On June 21, 2012, the two Space Tracking and Surveillance System Demonstrators (STSS-D) satellites marked their 1,000th day on orbit. The two Missile Defense Agency satellites were launched into low earth orbit on a NASA Delta II launch vehicle from Cape Canaveral, Fla. on Sept. 25, 2009. Both satellites are operating nominally on-orbit under the control of the Missile Defense Space Development Center at Schriever Air Force Base, Colo., and continue to deliver an operational availability rate of over 99 percent.
STSS-D has performed a remarkable series of ‘firsts’ in the areas of space-based missile tracking, data collection, and integration, providing risk reduction for future Ballistic Missile Defense System (BMDS) programs. The STSS-D satellites participated in numerous Missile Defense Agency flight tests since launch, tracking ballistic missiles through all phases of flight and demonstrating the viability of space based remote networked sensors to deliver fire control quality tracks to BMDS weapons systems.
In addition to precision ballistic missile tracking, STSS-D is tasked to fully leverage its unique sensor capabilities to collect data across the broad range of missions to include tracking of space launches, on-orbit satellites, satellite re-entries, and collecting of scientific background and scene data on space and terrestrial environments. During the last two years, improvements in mission planning, spacecraft and payload software, ground automation, and power management have allowed a dramatic increase in STSS-D data collection workload. Since January 2012, STSS-D has conducted over 1200 collections, an average of seven per day during round-the-clock operations.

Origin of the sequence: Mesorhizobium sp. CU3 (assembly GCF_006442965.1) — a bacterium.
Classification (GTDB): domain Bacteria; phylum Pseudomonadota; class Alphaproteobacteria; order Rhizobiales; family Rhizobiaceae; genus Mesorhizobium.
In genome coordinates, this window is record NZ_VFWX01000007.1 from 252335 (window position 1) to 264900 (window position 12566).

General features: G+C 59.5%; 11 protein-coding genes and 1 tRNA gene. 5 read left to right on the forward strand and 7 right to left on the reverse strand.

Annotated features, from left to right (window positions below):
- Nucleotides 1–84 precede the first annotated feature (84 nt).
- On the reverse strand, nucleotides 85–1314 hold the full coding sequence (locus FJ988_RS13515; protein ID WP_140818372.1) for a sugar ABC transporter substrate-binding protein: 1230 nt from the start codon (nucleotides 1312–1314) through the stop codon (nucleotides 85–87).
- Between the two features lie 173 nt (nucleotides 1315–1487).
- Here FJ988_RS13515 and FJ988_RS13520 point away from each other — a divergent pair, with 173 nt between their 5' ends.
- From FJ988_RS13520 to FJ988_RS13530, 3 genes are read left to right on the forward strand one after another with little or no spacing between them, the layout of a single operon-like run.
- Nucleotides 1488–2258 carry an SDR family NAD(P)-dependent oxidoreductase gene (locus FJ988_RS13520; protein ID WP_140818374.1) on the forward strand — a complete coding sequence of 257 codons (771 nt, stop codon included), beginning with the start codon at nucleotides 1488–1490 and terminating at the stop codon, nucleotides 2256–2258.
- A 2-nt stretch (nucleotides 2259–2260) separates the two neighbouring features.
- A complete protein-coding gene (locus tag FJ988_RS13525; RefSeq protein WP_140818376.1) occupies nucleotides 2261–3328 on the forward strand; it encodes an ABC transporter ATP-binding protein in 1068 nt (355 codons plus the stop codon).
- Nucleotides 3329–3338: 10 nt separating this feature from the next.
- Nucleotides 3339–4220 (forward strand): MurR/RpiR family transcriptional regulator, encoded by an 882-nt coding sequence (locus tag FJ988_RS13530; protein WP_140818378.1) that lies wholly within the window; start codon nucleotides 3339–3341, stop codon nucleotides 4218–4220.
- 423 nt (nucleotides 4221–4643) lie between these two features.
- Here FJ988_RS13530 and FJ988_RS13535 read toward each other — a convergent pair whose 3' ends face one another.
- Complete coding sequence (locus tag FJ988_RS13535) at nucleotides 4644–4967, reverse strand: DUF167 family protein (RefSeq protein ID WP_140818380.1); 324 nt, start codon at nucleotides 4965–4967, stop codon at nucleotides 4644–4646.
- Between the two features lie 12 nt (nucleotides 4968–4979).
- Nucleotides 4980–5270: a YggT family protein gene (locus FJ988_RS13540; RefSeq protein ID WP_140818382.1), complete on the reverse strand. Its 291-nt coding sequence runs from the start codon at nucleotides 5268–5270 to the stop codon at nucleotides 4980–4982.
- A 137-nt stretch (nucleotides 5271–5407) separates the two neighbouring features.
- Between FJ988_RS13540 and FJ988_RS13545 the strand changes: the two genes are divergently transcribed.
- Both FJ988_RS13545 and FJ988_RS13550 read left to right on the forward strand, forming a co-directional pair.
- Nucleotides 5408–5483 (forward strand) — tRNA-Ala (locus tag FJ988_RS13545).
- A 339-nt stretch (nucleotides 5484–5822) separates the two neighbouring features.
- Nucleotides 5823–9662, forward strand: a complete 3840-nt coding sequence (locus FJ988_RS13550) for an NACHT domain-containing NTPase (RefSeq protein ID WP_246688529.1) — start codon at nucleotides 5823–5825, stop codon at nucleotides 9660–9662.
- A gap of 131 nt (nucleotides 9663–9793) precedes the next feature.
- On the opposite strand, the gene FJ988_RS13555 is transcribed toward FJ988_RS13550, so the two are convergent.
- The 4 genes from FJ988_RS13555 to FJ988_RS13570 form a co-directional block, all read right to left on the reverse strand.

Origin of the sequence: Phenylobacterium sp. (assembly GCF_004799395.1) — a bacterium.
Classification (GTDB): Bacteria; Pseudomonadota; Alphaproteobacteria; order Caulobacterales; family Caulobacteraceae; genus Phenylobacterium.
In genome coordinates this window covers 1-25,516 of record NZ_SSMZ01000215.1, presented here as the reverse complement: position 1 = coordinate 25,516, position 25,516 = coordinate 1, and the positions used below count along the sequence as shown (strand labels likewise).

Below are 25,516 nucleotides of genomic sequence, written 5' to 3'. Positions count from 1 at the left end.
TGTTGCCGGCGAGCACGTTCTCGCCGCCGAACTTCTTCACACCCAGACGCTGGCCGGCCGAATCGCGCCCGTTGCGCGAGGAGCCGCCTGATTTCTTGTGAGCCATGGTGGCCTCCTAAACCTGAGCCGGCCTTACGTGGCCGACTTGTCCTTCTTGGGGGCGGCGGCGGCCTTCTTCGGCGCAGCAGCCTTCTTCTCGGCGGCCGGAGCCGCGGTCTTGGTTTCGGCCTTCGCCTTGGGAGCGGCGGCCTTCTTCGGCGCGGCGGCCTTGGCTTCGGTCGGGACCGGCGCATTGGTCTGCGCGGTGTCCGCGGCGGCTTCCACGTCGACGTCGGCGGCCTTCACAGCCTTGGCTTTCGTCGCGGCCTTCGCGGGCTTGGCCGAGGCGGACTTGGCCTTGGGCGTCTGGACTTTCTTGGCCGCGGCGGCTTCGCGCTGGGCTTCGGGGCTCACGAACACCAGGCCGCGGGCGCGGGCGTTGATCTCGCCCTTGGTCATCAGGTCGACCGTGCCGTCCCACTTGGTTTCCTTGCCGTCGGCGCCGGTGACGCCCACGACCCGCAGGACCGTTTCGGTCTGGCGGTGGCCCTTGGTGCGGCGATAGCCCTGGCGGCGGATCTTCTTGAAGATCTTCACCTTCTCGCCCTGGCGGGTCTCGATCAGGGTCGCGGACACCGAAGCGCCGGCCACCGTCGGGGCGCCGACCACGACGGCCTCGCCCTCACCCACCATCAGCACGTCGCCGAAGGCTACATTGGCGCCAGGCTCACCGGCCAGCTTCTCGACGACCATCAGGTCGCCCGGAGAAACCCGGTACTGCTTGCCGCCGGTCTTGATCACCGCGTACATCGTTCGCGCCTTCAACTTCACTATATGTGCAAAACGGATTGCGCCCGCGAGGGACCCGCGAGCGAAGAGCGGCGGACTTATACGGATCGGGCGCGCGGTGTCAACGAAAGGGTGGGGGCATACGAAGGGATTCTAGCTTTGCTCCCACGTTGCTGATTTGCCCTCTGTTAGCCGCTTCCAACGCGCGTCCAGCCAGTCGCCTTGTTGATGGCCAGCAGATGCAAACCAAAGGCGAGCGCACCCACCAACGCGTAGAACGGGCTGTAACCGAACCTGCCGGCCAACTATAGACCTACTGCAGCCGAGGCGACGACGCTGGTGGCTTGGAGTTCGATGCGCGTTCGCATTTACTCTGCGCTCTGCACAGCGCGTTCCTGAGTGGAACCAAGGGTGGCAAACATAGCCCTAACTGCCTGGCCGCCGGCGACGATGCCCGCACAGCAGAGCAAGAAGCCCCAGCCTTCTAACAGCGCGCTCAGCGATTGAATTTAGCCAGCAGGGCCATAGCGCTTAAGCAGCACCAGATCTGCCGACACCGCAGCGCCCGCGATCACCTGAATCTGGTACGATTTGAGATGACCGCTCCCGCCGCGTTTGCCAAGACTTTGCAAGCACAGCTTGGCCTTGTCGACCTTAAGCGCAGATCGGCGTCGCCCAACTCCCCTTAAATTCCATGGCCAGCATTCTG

STSS-D has laid a solid foundation and provided risk reduction for the Precision Tracking Space System (PTSS), the follow-on operational missile tracking system which will provide low-earth orbit missile tracking through all phases of flight, delivering accurate and repeatable fire control quality tracking to the BMDS. STSS-D data integration with the BMDS has also demonstrated the viability of networked sensors supporting the Aegis Launch-on Remote capability to defend larger areas with earlier interceptor launch.